• "You Cannot Dry the Whole World's Eyes": Selections from the poetry of Neil Mochrie

    Christ the Redeemer
    Christ the Redeemer
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    Neil Mochrie, a prolific Scottish poet who lived from 1935 to 2005, has much to teach posterity. One hundred of his poems, some of which are written in Scottish, are collected in the posthumous volume Selected Poetry & Verse (published privately in 2018 and edited by Alison Clark). The following is taken from Clark's biographical preface:

    "An early master of the standard poetic forms - sonnet, ballad, Burns stanza - Mochrie had an excellent ear for rhythm and rhyme... together with [a] quirky sense of humour and love of puns. [During his lifetime,] he published some pieces in school and university magazines and in The Glasgow Herald as it was then entitled. Some are included here.... Neil Mochrie wrote to seek to understand himself and to explore and express his thoughts and feelings on everything from the personal to the political. Poetry works best and is, paradoxically, more universal when it addresses the particular. When his poems focus on an individual person, a feature of the natural world or a particular relationship, Mochrie is at his most successful."

    I have chosen a few poems from section 6 of the volume, "God and All That," admittedly my favorites [and in the chronological order determined by the editing] but difficult to choose from this outstanding collection that also includes sections on "Nature, Life and Love," "Family and Friends," "Thinkers, Seers and Poets," "Fun and Games," and "Ye Ken Noo." Thanks to Neil's daughter Mary Mochrie for sharing this wonderful collection with me.


    - 2004 -

    He moves between the sunlight and the shadows, 

    staffed but stumbling down the shattered street.

    His way is marked by traces in the sand:

    the dark stains placed there by His wounded feet.

    The pale tracks left upon His dusty cheek

    mark sweat or tears " impossible to say.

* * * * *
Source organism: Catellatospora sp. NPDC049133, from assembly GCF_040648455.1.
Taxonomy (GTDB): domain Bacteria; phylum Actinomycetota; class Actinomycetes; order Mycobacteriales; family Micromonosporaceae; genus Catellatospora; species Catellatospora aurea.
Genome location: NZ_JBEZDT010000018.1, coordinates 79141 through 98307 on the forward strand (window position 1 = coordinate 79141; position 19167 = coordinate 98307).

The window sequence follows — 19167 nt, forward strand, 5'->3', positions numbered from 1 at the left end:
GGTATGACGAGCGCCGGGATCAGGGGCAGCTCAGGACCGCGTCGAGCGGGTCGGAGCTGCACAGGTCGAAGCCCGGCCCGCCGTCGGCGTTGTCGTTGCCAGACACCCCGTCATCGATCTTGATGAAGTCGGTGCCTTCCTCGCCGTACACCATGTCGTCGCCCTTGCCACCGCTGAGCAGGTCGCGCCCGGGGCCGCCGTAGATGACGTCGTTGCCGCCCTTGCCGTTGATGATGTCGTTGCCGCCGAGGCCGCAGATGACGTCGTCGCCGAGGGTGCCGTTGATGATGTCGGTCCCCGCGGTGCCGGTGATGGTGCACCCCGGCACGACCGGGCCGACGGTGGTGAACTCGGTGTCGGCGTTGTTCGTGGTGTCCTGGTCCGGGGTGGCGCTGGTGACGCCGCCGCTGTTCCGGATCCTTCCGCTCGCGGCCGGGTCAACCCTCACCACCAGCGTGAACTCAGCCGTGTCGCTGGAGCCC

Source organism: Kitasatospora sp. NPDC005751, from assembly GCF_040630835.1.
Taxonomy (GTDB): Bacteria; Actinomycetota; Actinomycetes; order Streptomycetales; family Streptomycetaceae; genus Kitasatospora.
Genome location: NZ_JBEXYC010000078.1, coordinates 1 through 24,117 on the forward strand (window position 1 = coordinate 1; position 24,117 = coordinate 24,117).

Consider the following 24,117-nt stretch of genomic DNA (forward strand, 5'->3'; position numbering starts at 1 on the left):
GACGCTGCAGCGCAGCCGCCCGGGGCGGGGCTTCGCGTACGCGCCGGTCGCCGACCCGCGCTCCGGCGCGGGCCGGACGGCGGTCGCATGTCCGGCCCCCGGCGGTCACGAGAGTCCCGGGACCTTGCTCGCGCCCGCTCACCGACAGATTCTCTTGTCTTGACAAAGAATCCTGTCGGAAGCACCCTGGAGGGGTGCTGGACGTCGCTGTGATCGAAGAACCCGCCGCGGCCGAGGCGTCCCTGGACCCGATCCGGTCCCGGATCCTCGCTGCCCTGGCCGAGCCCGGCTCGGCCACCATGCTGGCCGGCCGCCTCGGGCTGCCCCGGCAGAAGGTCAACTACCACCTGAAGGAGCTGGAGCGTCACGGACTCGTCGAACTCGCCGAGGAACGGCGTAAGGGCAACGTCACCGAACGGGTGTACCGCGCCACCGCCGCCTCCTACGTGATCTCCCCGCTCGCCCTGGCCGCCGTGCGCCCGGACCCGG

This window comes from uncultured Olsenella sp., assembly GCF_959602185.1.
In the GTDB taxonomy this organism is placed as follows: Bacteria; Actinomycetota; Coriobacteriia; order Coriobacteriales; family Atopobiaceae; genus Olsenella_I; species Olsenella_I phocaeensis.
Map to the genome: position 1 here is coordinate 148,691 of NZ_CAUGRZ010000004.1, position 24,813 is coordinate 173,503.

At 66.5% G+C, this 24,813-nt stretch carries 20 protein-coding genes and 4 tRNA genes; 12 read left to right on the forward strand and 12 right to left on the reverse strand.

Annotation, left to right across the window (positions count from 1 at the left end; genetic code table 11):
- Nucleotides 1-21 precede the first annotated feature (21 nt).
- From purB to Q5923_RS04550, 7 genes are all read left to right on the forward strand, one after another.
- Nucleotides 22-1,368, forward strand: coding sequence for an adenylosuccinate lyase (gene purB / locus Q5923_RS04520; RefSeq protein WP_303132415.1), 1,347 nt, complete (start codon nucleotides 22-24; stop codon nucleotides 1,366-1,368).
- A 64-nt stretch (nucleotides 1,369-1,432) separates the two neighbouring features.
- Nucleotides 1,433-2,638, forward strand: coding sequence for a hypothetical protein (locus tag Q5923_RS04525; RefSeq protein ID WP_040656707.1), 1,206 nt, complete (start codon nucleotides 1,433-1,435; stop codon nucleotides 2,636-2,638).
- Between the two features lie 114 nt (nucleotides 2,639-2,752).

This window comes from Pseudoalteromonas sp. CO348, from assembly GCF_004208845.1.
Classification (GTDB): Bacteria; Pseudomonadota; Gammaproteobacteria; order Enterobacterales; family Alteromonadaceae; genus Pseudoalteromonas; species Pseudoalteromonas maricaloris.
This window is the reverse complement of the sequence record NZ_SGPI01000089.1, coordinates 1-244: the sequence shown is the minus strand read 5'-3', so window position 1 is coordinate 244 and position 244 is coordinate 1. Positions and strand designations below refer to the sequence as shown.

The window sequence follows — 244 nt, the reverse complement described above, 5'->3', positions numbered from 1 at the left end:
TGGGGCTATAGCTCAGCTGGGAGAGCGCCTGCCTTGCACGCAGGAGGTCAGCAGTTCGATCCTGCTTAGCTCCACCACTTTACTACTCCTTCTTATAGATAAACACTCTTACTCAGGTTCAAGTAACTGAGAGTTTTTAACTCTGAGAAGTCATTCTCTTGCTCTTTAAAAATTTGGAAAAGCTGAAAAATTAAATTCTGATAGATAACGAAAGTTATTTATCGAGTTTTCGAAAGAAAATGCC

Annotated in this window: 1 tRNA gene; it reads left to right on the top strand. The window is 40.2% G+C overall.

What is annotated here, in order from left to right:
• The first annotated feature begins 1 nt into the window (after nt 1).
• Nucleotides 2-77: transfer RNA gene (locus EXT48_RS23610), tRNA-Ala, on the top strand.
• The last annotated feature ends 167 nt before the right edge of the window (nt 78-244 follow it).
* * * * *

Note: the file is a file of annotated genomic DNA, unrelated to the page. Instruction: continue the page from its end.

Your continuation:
Flickering in and out of time and space

    gingerly He steps and makes his way.

    A mother in a cluttered, doorless, doorway

    hugs tightly with her one still useful arm

    her infant daughter's small and stiffened corpse

    still, to the last, protecting her from harm.

    He stops and kneels down in the rubble,

    gazes with love into her dimming eyes.

    She sees within them as her vision fades

    the opening gates of Mahmud's Paradise.

    Above, the marshalled ghosts of honoured dead

    hang down their heads in silence and in shame

    that all they died for has drowned in the mire

    of greed and power that's set the world aflame.


    - 1985 -

    I do not wish to be a sorcerer

    Conjuring you up

    Using my need for a spell

    Out of the subnatural depths

    Conjuring you up

    Out of my broken fragments of imagination

    Conjuring you up

    To face me here across my kitchen table.

    Sometimes you come unbidden.

    Sometimes when I call in pain

    Or in the dumb hurt of singleness

    You come.

    I am afraid that what I call

    May not be you

    But my own phantom.

    I am afraid of my successful sorcery.

    But sometimes you come

    And seem more real than I am to myself.

    On these occasions I reach to take

    The hands you offer